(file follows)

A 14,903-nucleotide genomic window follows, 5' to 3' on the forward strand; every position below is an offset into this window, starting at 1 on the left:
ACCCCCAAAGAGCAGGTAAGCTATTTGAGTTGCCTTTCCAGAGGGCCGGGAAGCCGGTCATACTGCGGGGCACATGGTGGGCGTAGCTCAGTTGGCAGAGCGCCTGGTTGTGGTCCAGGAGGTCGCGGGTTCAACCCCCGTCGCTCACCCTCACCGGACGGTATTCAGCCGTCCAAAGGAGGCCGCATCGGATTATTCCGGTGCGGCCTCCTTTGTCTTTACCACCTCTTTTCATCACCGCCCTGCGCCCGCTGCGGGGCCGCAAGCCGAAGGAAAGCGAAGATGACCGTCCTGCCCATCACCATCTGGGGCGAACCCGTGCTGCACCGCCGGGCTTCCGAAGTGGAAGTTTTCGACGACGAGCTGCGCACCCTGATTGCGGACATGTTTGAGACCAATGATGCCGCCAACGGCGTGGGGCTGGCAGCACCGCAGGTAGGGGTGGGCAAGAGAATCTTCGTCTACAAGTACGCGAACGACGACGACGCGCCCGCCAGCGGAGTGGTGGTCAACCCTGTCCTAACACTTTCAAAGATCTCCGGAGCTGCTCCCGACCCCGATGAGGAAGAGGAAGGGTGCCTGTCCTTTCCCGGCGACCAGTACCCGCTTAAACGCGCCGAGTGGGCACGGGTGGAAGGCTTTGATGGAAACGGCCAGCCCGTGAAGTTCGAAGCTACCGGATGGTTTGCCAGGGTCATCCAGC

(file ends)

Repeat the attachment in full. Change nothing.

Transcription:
A 14,903-nucleotide genomic window follows, 5' to 3' on the forward strand; every position below is an offset into this window, starting at 1 on the left:
ACCCCCAAAGAGCAGGTAAGCTATTTGAGTTGCCTTTCCAGAGGGCCGGGAAGCCGGTCATACTGCGGGGCACATGGTGGGCGTAGCTCAGTTGGCAGAGCGCCTGGTTGTGGTCCAGGAGGTCGCGGGTTCAACCCCCGTCGCTCACCCTCACCGGACGGTATTCAGCCGTCCAAAGGAGGCCGCATCGGATTATTCCGGTGCGGCCTCCTTTGTCTTTACCACCTCTTTTCATCACCGCCCTGCGCCCGCTGCGGGGCCGCAAGCCGAAGGAAAGCGAAGATGACCGTCCTGCCCATCACCATCTGGGGCGAACCCGTGCTGCACCGCCGGGCTTCCGAAGTGGAAGTTTTCGACGACGAGCTGCGCACCCTGATTGCGGACATGTTTGAGACCAATGATGCCGCCAACGGCGTGGGGCTGGCAGCACCGCAGGTAGGGGTGGGCAAGAGAATCTTCGTCTACAAGTACGCGAACGACGACGACGCGCCCGCCAGCGGAGTGGTGGTCAACCCTGTCCTAACACTTTCAAAGATCTCCGGAGCTGCTCCCGACCCCGATGAGGAAGAGGAAGGGTGCCTGTCCTTTCCCGGCGACCAGTACCCGCTTAAACGCGCCGAGTGGGCACGGGTGGAAGGCTTTGATGGAAACGGCCAGCCCGTGAAGTTCGAAGCTACCGGATGGTTTGCCAGGGTCATCCAGC